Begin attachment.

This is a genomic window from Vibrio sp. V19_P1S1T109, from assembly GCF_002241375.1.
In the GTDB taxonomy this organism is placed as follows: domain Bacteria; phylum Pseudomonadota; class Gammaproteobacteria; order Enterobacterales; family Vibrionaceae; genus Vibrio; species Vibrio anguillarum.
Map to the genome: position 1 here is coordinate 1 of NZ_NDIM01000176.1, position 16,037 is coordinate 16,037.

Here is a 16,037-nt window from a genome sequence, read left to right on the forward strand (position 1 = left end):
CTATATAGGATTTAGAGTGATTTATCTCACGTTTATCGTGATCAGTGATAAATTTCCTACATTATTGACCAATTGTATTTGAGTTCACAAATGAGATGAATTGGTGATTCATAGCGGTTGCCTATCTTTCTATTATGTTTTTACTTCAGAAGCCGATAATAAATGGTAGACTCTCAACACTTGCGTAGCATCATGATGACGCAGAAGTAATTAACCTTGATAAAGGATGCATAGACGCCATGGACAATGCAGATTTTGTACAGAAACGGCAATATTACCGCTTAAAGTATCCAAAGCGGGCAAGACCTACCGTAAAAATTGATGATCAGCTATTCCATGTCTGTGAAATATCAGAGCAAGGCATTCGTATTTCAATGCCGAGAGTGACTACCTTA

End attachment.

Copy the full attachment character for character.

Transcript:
This is a genomic window from Vibrio sp. V19_P1S1T109, from assembly GCF_002241375.1.
In the GTDB taxonomy this organism is placed as follows: domain Bacteria; phylum Pseudomonadota; class Gammaproteobacteria; order Enterobacterales; family Vibrionaceae; genus Vibrio; species Vibrio anguillarum.
Map to the genome: position 1 here is coordinate 1 of NZ_NDIM01000176.1, position 16,037 is coordinate 16,037.

Here is a 16,037-nt window from a genome sequence, read left to right on the forward strand (position 1 = left end):
CTATATAGGATTTAGAGTGATTTATCTCACGTTTATCGTGATCAGTGATAAATTTCCTACATTATTGACCAATTGTATTTGAGTTCACAAATGAGATGAATTGGTGATTCATAGCGGTTGCCTATCTTTCTATTATGTTTTTACTTCAGAAGCCGATAATAAATGGTAGACTCTCAACACTTGCGTAGCATCATGATGACGCAGAAGTAATTAACCTTGATAAAGGATGCATAGACGCCATGGACAATGCAGATTTTGTACAGAAACGGCAATATTACCGCTTAAAGTATCCAAAGCGGGCAAGACCTACCGTAAAAATTGATGATCAGCTATTCCATGTCTGTGAAATATCAGAGCAAGGCATTCGTATTTCAATGCCGAGAGTGACTACCTTA